A nonprofit publication of the Kentucky Center for Public Service Journalism

Upcoming Falcon Theatre season to feature plays focused on strength, resilience of human spirit

Falcon Theatre announced the continuation of live, in-person performances when the Newport theatre company opens its 2022-23 Season, presenting a mix of contemporary works and regional U.S. premieres.

The U.S. regional premiere of The Half-Life of Marie Curie by Lauren Gunderson (Silent Sky, The Revolutionists) revels in the strength of female friendship between two fearless scientists during the heights and depths of their careers.

The Half-Life of Marie Curie tells the story of Marie Curie, who won the 1911 Nobel Prize in Chemistry for her discovery of the elements radium and polonium. Within a year of her scientific triumph, she was the object of ruthless gossip over an alleged affair with a married Frenchman, all but erasing her achievements from public memory. Weakened and demoralized by an unrelenting and unforgiving press, Marie joins her friend and colleague Hertha Ayrton, an electromechanical engineer and suffragette, to recover from the scandal at Hertha’s seaside retreat on the British coast, their journey to persevere and heal reveals the strength that can be found in others.

Following a celebrated revival on Broadway, Falcon presents the ground-breaking drama Betrayal by Harold Pinter (The Dumb Waiter, Moonlight). Betrayal is a presentation of human resilience as its three characters navigate the aftermath of their lives following the end of a tumultuous love triangle.

The play begins in the present, with the meeting of Emma and Jerry, whose adulterous affair of seven years has long since ended. Emma’s marriage to Robert, Jerry’s best friend, is now ending and she needs someone in whom to confide. Their reminiscences reveal that Robert knew of their affair all along and, to Jerry’s dismay, regarded it with total nonchalance. In a series of contiguous scenes, the play moves backward in time, from the end of the affair to its beginning, throwing into relief the little lies and oblique remarks that reveal more than direct statements or actions ever could.

Human strength takes center stage in Every Brilliant Thing by Duncan Macmillan and Jonny Donahoe, a heart-wrenching yet humorous play about depression and the lengths we will go to for those we love.

You’re six years old. Mum’s in the hospital and Dad says it’s because she’s “done something stupid”. She finds it hard to be happy. So, you start to make a list of everything that’s brilliant about the world – everything that makes life worth living. In this acclaimed show, a child attempts to cure their mother’s depression by creating a list of the best things in the world. The list grows as they progress from childhood (ice cream) and adolescence (Star Trek), to college (surprises) and marriage (falling in love). But, when life deals a bitter blow, the list proves to be helpful to them in ways that it could never be for their mother.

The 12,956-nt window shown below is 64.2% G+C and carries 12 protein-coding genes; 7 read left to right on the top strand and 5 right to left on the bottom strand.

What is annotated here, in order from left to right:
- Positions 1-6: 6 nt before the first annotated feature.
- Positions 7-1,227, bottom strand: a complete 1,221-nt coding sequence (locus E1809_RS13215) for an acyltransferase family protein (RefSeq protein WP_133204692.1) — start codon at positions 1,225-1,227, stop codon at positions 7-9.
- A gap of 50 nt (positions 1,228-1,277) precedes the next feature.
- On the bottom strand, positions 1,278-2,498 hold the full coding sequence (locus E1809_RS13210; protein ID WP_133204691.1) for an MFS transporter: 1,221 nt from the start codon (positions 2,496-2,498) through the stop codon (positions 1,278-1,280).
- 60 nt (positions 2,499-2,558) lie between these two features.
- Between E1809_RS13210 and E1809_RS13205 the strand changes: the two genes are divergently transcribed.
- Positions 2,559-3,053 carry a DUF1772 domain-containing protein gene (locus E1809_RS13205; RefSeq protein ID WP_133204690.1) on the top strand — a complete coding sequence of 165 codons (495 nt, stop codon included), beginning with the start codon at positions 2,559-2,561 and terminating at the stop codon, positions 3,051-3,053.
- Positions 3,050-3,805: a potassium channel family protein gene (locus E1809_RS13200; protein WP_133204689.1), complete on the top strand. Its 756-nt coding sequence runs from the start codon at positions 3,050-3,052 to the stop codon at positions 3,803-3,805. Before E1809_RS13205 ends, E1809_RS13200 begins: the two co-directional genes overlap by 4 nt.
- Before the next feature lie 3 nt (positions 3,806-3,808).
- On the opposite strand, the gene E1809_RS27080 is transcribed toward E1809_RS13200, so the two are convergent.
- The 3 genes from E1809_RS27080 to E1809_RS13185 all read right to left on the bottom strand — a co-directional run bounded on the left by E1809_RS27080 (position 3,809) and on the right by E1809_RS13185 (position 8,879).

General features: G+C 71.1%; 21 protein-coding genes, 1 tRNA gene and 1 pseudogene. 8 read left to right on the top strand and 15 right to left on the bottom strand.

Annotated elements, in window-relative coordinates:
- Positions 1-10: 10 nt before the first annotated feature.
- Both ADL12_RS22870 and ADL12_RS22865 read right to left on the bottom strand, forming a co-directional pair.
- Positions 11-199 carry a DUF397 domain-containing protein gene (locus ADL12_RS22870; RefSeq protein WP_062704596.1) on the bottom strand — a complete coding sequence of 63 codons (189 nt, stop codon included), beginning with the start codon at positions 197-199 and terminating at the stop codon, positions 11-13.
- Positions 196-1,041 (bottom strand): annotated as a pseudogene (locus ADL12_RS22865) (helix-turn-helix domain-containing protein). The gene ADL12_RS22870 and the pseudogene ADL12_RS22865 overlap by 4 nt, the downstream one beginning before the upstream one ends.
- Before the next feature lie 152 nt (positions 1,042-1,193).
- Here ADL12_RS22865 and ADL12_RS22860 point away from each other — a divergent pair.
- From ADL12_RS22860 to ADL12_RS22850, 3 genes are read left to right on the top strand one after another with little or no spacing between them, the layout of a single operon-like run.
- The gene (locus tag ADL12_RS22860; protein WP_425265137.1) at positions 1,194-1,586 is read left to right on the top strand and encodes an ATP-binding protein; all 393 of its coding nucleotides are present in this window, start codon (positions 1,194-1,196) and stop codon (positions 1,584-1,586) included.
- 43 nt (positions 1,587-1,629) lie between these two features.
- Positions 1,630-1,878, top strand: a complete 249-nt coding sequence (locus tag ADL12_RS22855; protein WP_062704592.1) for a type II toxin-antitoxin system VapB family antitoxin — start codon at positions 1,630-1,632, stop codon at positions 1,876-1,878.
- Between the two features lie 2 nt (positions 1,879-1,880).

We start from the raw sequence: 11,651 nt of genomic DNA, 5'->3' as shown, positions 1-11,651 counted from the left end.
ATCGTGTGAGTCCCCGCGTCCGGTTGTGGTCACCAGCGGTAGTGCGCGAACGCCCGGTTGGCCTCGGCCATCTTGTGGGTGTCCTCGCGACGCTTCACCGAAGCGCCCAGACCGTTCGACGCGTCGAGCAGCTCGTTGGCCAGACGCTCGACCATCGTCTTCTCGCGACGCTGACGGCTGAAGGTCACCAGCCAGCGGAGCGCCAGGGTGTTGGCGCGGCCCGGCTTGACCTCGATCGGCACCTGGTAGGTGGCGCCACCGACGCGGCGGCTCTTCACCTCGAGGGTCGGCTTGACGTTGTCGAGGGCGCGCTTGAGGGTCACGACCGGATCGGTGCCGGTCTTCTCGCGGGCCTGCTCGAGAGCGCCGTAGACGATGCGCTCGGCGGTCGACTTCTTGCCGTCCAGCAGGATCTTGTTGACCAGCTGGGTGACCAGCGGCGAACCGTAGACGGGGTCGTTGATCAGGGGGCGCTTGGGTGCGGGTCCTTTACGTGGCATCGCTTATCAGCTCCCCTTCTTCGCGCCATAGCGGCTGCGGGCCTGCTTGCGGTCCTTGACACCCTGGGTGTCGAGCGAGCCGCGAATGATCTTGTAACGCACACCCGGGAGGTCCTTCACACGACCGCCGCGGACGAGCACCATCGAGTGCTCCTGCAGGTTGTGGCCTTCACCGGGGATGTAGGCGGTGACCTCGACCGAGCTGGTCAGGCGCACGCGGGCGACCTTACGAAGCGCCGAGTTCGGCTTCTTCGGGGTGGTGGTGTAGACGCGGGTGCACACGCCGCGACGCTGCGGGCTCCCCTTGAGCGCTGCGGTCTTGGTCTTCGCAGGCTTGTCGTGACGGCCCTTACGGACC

The Lifespan of a Fact is based on the stirring true story of John d’Agata’s essay, “What Happens There,” about the Las Vegas suicide of teenager Levi Presley. Written by a trio of playwrights (Jeremy Kareken & David Murrell and Gordon Farrell), this contemporary drama is propelled by human resilience and determination for truth.

What starts professional, quickly becomes profane in this fast-paced play that hurtles through a few crucial days in the lives of a writer, fact-checker, and editor as opposing ideologies collide in a battle of highly intellectual combatants. The clock races as the three characters debate facts, artistic license, and the need to tell a good story as the decision looms whether to publish against an approaching Monday morning deadline that could make or break their struggling magazine – and their careers.

Flyin’ West by Pearl Cleage (Blues for an Alabama Sky, A Song for Coretta) explores the strength and endurance of four African-American women who overcame tremendous odds to make a place for themselves in post-Civil War America.

Set in 1898, Flyin’ West is the story of pioneers of color who took advantage of The Homestead Act, leaving their homes and heading West to build new lives for themselves and their families in the all-black town of Nicodemus, Kansas. Throughout their journey, their sisterhood is challenged in unexpected ways as they face harsh conditions, racism, sexism, and domestic violence. Flyin’ West is a reflection upon how individuals, families, and communities survive together.

“In this poignant time of reflection and rebirth, we wanted to present a variety of stories that highlight the strength, resilience, and endurance of the human spirit,” said Ted J. Weil, Falcon Theatre producing artistic director. “The plays we’ve chosen to present do that through many lenses, all with the goal of our audience finding themselves in each compelling story. We are very excited to present a powerful, thrilling, and life-affirming season of theatre.”

The 2022 – 2023 Season dates, creative teams, and ticket purchasing information will be available online at falcontheater.net.

Falcon Theatre

Related Posts

Leave a Comment